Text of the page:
The War Dead – (‘F’ – ‘G’)

Herbert Harold Falkus

Service Number 28372, a Sergeant in the 7th Battalion of the East Surrey Regiment – later transferred to the Border Regiment. The son of Thomas and Elizabeth Falkus, he was born in Wimbledon in 1889 and lived at 33, Norman Road, South Wimbledon. He joined the army in Kingston and died at Flanders of wounds 25th May 1917 aged 28. By the time of his death he was married to Elvina to whom his effects of £28 3s 8d were sent. He is interred in Grave – XXV. D. 6A. ETAPLES MILITARY CEMETERY.

Etaples Military Cemetery

William Ernest Finch

Service Number L/10798, a Lance Sergeant in the 1st Battalion of the East Surrey Regiment. He was born in Wimbledon in 1896 the son of Jonadab – a -House Painter – and Ada Susannah Finch of 46, Leyton Road, South Wimbledon. He was one of seven children and a Bill Distributor by trade.  He joined the army in Kingston. On 1st July 1916 the British Army launched a massive offensive along a section of the front line running north of the River Somme. On 14th July, a second major offensive was launched, this time against the German second line of defences stretching from Longueval to Bazentin-le-Petit. On 19th July, 1st East Surrey of 95 Brigade moved into the trenches to the West of Longueval. They remained in these forward positions, preparing to attack, for three days during which time they came under constant shell fire. On 22nd July the shelling started in the morning, continued all day and reached a crescendo in the evening when it was combined with fierce machine-gun and rifle fire.  The battalion sustained well over one hundred casualties on this day. One of them was William Finch who was killed in action 22nd July 1916 aged 20. His grave is at the Quarry Scottish Cem.Mem. QUARRY CEMETERY,MONTAUBAN  

Quarry Cemetery, Montauban

Walter Percy Freeland

Service Number 40245, a Lance Corporal in the 10th Battalion of the South Wales Borderers.  (Formerly Service Number 30148 in the East Surrey Regiment). He was born at Woking, Surrey in 1893. He was the son of Richard (born Guildford, Surrey 1856 – a Stonemason), and Sophia Freeland (born Guildford 1856), of 161, Gladstone Road, Wimbledon. The family had six children: – Frances Roberta (born Guildford), Thomas Charles Richard (born Guildford 1888 – a platelayer with the South Western Railway), and Albert John Henry (born Woking 1891 – a fishmonger’s assistant), Walter Percy (born Woking 1893 – a fishmonger’s assistant), Francesca Roberta (born Woking 1897 – a domestic nurse), and Derek (born Wimbledon 1911).  He married Lydia Eliza Frake in Wimbledon on 11th June 1916.  He joined the army at Kingston and was killed in action in France 8th November 1917. He is commemorated on Panel 5 PLOEGSTEERT MEMORIAL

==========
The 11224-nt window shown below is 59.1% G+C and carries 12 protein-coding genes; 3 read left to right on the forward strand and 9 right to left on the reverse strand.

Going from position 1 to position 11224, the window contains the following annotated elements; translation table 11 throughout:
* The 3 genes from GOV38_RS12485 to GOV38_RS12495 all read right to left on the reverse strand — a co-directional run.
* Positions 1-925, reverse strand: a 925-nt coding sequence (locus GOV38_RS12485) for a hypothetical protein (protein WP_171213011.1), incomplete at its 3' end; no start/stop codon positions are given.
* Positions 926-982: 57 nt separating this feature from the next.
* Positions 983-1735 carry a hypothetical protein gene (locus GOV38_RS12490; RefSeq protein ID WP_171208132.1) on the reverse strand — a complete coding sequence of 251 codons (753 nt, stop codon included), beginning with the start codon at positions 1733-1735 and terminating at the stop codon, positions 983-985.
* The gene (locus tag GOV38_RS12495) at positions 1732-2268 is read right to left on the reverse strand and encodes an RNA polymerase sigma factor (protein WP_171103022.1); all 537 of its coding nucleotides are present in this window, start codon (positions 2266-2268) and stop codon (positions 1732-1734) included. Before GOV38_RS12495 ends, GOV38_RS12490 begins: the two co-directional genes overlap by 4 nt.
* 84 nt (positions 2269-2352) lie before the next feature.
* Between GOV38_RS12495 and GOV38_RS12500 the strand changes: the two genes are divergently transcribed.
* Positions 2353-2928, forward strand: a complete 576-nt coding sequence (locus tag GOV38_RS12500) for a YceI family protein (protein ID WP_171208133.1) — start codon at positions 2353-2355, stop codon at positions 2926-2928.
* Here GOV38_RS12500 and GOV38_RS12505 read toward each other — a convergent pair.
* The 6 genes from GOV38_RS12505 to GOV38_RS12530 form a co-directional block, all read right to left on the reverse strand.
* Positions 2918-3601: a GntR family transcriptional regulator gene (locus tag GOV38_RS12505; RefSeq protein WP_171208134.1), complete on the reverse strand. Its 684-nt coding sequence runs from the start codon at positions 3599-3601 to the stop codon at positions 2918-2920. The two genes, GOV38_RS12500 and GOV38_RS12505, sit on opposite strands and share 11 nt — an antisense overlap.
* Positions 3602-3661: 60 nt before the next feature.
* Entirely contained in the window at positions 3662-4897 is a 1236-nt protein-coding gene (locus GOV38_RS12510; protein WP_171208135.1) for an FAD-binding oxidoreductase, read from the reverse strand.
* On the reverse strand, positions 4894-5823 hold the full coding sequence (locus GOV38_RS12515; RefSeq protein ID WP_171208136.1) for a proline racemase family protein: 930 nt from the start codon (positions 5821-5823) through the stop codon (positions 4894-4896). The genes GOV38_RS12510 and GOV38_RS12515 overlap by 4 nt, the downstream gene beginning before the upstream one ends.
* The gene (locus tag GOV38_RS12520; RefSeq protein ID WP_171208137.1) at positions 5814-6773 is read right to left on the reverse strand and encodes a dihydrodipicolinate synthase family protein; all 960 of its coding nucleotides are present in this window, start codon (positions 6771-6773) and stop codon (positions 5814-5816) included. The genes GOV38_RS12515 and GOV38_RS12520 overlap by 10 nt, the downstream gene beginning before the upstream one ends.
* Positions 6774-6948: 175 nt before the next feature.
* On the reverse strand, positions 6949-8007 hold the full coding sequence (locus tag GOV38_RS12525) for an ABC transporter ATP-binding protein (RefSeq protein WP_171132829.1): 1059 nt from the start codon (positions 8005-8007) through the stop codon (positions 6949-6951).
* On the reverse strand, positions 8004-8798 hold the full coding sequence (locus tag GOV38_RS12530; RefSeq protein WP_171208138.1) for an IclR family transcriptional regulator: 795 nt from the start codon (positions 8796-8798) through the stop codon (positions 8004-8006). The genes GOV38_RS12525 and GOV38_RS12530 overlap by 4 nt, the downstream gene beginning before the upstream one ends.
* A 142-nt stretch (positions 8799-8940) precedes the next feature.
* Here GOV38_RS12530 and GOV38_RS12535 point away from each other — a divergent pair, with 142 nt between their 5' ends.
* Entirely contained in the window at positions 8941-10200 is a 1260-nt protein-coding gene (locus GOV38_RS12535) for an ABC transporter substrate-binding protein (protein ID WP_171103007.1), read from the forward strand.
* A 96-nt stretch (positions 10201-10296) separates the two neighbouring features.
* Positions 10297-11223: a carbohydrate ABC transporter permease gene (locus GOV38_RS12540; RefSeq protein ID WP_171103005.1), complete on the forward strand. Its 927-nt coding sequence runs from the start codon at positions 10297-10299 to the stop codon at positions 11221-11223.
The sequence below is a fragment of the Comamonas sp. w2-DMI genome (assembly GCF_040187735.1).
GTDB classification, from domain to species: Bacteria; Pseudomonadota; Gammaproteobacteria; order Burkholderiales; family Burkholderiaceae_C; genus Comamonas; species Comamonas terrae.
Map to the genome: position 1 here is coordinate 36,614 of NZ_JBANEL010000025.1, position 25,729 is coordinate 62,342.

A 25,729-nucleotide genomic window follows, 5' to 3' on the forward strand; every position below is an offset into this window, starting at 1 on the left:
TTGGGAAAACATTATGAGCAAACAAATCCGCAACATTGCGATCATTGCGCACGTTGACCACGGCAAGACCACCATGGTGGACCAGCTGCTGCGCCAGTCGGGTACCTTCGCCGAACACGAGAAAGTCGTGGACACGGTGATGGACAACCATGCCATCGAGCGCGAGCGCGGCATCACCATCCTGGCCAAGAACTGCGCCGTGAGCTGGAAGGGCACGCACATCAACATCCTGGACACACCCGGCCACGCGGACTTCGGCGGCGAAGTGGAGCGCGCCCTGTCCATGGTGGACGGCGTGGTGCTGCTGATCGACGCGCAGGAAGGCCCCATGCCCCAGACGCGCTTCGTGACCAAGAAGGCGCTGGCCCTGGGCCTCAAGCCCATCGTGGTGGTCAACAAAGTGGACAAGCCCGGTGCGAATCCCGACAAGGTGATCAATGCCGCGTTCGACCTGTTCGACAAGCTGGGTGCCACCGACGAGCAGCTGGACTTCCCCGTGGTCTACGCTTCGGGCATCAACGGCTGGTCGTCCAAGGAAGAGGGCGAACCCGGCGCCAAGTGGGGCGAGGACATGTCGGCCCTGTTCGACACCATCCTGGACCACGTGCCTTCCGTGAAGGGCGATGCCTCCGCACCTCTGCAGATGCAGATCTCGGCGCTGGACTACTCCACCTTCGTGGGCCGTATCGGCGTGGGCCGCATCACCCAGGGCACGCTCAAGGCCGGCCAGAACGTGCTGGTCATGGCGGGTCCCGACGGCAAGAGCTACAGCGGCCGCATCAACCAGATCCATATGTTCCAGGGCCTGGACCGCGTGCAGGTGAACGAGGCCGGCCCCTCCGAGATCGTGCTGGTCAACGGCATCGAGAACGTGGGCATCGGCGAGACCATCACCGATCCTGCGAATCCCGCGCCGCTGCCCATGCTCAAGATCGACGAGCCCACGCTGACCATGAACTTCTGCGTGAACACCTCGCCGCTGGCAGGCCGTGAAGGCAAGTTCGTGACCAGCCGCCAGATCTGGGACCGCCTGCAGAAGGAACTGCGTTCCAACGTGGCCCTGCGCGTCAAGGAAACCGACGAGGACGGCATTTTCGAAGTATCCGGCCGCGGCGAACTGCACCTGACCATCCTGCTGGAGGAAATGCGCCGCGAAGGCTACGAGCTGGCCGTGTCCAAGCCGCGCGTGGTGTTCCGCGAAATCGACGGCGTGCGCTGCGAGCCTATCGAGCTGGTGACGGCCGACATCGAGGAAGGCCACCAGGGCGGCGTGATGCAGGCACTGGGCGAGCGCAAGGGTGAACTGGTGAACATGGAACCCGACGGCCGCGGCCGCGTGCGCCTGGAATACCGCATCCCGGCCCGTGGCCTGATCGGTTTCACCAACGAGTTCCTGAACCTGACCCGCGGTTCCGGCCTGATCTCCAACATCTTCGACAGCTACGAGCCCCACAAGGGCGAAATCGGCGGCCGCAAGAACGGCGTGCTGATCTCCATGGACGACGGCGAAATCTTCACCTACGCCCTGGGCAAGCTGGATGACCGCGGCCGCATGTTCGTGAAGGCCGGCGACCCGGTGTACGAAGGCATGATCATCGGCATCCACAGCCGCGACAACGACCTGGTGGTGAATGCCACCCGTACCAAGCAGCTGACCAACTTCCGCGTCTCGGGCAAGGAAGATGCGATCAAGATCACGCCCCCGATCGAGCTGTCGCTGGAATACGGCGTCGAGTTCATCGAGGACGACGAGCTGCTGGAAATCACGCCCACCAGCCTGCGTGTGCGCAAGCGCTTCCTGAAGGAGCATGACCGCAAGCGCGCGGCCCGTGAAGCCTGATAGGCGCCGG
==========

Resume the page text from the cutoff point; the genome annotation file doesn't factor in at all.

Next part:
Ploegsteert Memorial

William Robert Frost

Service Number L/11097, a Private in the 6th Battalion of the Queen’s (Royal West Surrey Regiment). One of four children, he was born in Wimbledon in 1901. He was the son of James Frost – a Fruiterer & Greengrocer – and Elizabeth Ann Frost of 147, Haydons Road, South Wimbledon. He joined the army in Kingston and was killed in action at Flanders on the second day of the Battle of the Somme, 3rd July 1916. Two diversionary attacks were launched on this day to take the attention of the Germans away from the real target. The first of these was an attack by 12th Division on Ovillers. 5th Royal Berkshire and 7th Suffolk from 35 Brigade attacked on the right whilst 6th Royal West Surrey (Queens) and 6th Royal West Kent from 37th Brigade did the same on the left. It was a familiar tale of disaster and by 9am it had been declared a total failure. Those who could, made their way back to their own lines. William never made it back and his grave can be found at VII. C. 5.OVILLERS MILITARY CEMETERY. His effects – totalling – £6 4s 7d were sent to his father, James.

Ovillers Military Cemetery

William Arthur Gadd

Service Number 265315, a Gunner in the 20th Brigade of the Royal Field Artillery. Born in Brixton, he was the husband of Teresia Evelina Gadd, of 9, Laburnum Rd., South Wimbledon.  He joined the army in Wimbledon and died in France 26th August 1918 aged 32. His grave can be found at  V. C. 10.BAGNEUX BRITISH CEMETERY, GEZAINCOURT. His effects – just £16 1s 8d -were sent to his widow.

Bagneux British Cemetery,

Charles Gibbons

Service Number 120, a Private in the 7th Battalion of the East Surrey Regiment. Born in Mitcham in 1897, he was the son of William Gibbons – a Bricklayer – and Rose Emma Gibbons of 21, Leyton Road, South Wimbledon. One of eight children, he joined the army in Wimbledon and died of wounds 28th July 1915.  In early June, 1915, 12th Division, including 7th East Surrey of 37 Brigade, reached France and in late June, after a period of trench instruction around Armentières, they took over a sector of the front line near Ploegsteert. 7th East Surrey had three periods in the front line trenches during July, 1915, the last one commencing on 28th July, the day Private Gibbons died. His grave is IX. A. 2.CITE BONJEAN MILITARY CEMETERY, ARMENTIERES. His effects – £4 6s 5d – were sent to his widow.